Singapore will legalize gay sex, although not gay marriage, the country announced Sunday.

Prime Minister Lee Hsien Loong said in a televised speech that the conservative city-state’s attitude toward the LGBTQ community has changed in recent years.

“This will bring the law into line with current social models and I hope provide some relief to gay Singaporeans,” he said Sunday.

But Lee reiterated that same-sex marriage will not be permitted there and that Singapore’s Constitution will be amended to prevent any future changes.

“Even as we repeal Section 377A, we will uphold and safeguard the institution of marriage,” Lee said. “We have to amend the Constitution to protect it. And we will do so. This will help us repeal Section 377A in a controlled and careful way.”

Lee had previously pledged to not enforce the colonial-era law prohibiting gay sex but later opted to repeal it altogether.

Singapore inherited the law from the British but chose to keep it on the books after gaining independence in 1965, according to the BBC.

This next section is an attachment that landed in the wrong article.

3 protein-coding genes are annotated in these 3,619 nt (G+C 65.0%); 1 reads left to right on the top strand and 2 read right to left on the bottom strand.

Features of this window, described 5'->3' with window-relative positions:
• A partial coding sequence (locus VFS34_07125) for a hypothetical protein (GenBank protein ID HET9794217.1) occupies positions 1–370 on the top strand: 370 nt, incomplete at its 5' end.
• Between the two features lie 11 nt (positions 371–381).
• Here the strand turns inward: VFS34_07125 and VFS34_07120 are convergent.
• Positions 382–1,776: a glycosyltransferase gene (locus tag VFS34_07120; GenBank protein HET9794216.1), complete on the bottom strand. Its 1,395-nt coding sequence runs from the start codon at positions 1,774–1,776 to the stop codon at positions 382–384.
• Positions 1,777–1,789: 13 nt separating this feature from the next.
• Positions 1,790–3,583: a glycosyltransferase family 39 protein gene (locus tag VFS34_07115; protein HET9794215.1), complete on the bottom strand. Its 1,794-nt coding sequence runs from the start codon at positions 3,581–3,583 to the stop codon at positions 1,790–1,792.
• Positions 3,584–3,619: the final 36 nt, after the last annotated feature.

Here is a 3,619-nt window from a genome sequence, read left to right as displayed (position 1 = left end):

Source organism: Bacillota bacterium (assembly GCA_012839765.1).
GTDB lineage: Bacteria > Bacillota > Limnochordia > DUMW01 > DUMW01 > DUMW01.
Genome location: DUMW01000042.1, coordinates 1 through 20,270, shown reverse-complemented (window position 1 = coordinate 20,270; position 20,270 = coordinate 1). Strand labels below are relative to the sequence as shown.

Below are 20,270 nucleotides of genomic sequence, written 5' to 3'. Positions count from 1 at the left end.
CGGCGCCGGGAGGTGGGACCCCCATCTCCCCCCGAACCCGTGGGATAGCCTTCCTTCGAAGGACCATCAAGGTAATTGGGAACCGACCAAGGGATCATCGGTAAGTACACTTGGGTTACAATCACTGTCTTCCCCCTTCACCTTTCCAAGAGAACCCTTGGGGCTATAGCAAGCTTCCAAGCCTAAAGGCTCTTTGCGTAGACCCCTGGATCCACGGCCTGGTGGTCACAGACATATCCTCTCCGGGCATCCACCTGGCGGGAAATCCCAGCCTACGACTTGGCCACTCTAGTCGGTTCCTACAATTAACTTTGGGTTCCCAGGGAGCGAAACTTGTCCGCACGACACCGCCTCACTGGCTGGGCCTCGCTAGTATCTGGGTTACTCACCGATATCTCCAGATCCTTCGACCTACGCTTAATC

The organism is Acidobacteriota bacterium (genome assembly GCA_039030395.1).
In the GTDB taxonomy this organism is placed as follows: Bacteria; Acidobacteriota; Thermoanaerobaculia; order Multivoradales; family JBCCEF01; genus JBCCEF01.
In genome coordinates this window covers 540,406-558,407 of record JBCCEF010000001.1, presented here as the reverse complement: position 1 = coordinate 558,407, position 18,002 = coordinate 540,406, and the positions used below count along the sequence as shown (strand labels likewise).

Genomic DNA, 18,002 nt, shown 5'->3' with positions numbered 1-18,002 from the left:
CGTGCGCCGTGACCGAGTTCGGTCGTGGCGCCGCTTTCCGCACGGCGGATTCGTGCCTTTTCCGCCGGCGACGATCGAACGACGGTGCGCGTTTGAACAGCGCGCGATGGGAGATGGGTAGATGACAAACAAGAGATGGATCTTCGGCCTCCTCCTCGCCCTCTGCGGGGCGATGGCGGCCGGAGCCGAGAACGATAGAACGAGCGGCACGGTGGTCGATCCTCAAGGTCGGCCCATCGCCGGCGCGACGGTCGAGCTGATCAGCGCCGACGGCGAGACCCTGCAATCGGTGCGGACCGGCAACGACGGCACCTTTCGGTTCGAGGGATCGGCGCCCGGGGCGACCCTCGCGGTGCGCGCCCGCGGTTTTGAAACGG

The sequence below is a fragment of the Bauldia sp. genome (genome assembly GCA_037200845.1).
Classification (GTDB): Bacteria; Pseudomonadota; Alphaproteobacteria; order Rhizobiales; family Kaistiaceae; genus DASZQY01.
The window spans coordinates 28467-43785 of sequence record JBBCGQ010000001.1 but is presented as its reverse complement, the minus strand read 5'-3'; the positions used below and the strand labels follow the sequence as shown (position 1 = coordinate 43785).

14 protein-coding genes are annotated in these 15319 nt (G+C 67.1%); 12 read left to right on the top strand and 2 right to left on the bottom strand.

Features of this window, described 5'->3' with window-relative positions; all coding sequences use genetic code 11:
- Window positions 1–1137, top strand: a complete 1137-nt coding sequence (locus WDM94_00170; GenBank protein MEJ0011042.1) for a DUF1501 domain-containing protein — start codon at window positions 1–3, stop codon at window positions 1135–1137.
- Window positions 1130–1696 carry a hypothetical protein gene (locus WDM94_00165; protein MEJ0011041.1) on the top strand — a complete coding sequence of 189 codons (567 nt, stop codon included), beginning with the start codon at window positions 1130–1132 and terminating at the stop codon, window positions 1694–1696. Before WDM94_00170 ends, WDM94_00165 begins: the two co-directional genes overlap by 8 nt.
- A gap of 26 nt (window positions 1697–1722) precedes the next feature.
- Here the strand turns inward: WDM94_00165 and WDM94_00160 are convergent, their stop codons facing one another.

Singapore Prime Minster Lee Hsien Loong delivers a speech at a session of the International Conference on "The Future of Asia" in Tokyo Thursday, May 26, 2022.
Singapore Prime Minster Lee Hsien Loong said that the conservative city-state’s attitude toward the LGBTQ community has changed in recent years.
AP Photo/Eugene Hoshiko, file
A woman wrapped in the rainbow flag is seen at the Pink Dot rally, Singapore's annual gay pride rally, at a park in Singapore July 1, 2017
Singapore’s LGBTQ community has become increasingly visible in recent years.
REUTERS/Darren Whiteside/File Photo

Despite the ban, Singapore’s LGBTQ community has become increasingly visible in recent years, and Lee said general acceptance has grown.

Several other Asian countries — including Taiwan, Thailand and India — have also recently expanded LGBTQ rights.



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